January 21, 2002

Calvin Johnson "What Was Me"

I'd like to set up a wildlife sanctuary for Calvin Johnson. His brand of rough, deep, and off-key folkie-style lo-fi rock really is a dying breed--killed off by, ironically, the DIY ethos of home-recording that he helped create with his former (and lasting legacy) band, Beat Happening. Let's not forget that his great label, K, is also the best, most successful example of DIY ethos at work. It's been a few years since his last album, but What Was Me breaks the years of wondering "O, Calvin, Where Art Thou?"

This is his first out-and-out solo album in his long, storied career--and it's really cool that it's coming out now. He sounds--stronger? More mature? Older and wiser? Sure. Instead of lo-fi folk, this is--and what most critics missed completely--a blues record. We're not talking about blues-rock here, my friend. When he sings acapella--which he does on many songs here--we're talking field recordings here. Chain-gang music. Rock-busting music.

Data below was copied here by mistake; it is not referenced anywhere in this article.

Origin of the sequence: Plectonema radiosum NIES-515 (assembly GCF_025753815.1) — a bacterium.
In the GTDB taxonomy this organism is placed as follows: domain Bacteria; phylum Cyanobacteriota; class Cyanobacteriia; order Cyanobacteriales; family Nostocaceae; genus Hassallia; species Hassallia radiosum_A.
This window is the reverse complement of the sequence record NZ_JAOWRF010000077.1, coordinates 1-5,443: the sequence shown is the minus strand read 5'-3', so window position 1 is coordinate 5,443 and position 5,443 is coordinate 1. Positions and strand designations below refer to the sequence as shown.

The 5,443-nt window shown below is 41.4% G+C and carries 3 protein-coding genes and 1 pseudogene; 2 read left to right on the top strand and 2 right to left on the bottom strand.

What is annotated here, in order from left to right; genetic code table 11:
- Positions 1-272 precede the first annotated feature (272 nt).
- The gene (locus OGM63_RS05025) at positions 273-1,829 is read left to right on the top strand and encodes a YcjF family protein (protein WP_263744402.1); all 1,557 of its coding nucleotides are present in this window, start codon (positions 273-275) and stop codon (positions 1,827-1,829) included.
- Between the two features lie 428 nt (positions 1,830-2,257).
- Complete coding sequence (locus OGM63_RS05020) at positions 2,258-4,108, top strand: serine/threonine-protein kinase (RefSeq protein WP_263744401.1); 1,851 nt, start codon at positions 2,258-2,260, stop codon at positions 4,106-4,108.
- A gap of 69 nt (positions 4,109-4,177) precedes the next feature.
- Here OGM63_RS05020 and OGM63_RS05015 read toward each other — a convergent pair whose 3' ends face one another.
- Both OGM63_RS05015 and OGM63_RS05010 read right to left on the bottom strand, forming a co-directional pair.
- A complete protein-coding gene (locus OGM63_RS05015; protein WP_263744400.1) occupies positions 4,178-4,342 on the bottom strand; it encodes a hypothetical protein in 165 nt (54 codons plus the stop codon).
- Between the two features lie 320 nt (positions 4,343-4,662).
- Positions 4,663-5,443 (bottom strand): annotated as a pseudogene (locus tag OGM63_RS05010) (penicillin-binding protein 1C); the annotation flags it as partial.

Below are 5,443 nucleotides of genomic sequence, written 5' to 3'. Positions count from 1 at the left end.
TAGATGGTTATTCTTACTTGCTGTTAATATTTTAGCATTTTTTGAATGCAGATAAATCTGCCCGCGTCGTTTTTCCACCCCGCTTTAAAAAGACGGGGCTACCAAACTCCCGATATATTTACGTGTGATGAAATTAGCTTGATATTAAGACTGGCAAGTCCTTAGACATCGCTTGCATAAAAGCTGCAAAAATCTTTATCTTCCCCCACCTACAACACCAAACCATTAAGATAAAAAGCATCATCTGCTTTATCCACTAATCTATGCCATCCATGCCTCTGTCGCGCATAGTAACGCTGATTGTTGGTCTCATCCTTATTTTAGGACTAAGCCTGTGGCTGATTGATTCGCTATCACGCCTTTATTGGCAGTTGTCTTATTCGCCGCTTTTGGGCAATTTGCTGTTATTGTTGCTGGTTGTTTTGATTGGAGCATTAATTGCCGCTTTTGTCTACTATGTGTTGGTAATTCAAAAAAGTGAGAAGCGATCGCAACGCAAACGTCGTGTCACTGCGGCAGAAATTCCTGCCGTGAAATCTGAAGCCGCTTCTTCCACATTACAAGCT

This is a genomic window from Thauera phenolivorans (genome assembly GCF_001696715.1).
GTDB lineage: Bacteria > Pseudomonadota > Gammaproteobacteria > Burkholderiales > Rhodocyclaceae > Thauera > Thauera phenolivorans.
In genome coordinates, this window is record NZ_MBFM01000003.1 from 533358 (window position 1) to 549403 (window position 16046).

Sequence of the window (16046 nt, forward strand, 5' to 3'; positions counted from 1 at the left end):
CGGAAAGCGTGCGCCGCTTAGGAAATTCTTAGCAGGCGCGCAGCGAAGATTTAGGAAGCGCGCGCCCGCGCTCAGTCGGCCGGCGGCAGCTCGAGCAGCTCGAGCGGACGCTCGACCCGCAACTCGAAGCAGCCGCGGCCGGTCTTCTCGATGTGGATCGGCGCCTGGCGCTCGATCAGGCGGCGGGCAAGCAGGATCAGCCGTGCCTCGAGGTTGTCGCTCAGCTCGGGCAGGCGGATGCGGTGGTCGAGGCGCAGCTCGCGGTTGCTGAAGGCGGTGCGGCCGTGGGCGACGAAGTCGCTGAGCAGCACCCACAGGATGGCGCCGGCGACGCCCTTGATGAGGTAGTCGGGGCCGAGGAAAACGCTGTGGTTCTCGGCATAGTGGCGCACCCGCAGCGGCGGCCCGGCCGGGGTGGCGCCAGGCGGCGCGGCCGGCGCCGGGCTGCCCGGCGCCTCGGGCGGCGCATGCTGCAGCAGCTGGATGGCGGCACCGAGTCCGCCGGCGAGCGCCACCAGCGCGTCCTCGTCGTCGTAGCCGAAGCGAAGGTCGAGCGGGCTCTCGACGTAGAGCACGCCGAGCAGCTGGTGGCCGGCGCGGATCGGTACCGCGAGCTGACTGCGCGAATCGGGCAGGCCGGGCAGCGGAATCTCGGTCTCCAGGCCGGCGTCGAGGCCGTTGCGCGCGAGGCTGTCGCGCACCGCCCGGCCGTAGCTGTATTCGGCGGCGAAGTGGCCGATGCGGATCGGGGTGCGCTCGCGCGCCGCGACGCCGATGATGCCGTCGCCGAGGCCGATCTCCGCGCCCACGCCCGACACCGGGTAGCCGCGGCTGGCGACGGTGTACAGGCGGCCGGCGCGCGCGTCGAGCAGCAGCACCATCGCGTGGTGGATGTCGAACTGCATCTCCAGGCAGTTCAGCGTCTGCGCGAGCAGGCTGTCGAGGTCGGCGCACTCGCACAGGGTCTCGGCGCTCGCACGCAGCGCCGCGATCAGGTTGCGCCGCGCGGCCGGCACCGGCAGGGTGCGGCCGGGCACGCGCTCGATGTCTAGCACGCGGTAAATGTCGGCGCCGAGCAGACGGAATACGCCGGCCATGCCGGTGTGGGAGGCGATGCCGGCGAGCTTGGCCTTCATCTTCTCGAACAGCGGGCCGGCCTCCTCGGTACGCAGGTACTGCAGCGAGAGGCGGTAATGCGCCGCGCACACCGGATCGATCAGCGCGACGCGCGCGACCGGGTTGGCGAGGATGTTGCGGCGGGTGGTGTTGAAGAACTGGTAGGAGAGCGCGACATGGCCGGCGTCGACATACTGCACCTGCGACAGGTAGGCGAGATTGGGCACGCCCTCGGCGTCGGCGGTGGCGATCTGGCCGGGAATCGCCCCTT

And that voice! Calvin's voice really does sound a lot stronger than ever before, sounding a lot like Johnny Cash, with a hint of Stephin Merritt. Maybe it's the production, or maybe it's the fact that he's not hiding behind an R&B band or Doug Martsch, but Calvin doesn't need to hide behind gimmicks to be effective. I'm personally affected by "What Was Me"--a seeming epitaph for his heart. It's fitting, as description of this album referred to him in the past tense, and I believe that the term "posthumous" was used, leading me to think that Calvin had died! My favorite number here is the gospel ya-ya of "Lightnin' Rod For Jesus," a downright authentic spiritual number with The Gossip's Beth Ditto, whose deep-booming sultry voice is angelic foil to Johnson's world-weary, low-down ways.

What Was Me is what Johnson is. Pure, unadulterated imperfection. You can't go wrong with that, and it's a wonder why he's waited so long to release a solo record. He's got music in his soul, and soul in his music. What Was Me is a pure explosion of the blues, and more than a mighty fine new chapter to kick off his next decade of making music.

--Joseph Kyle

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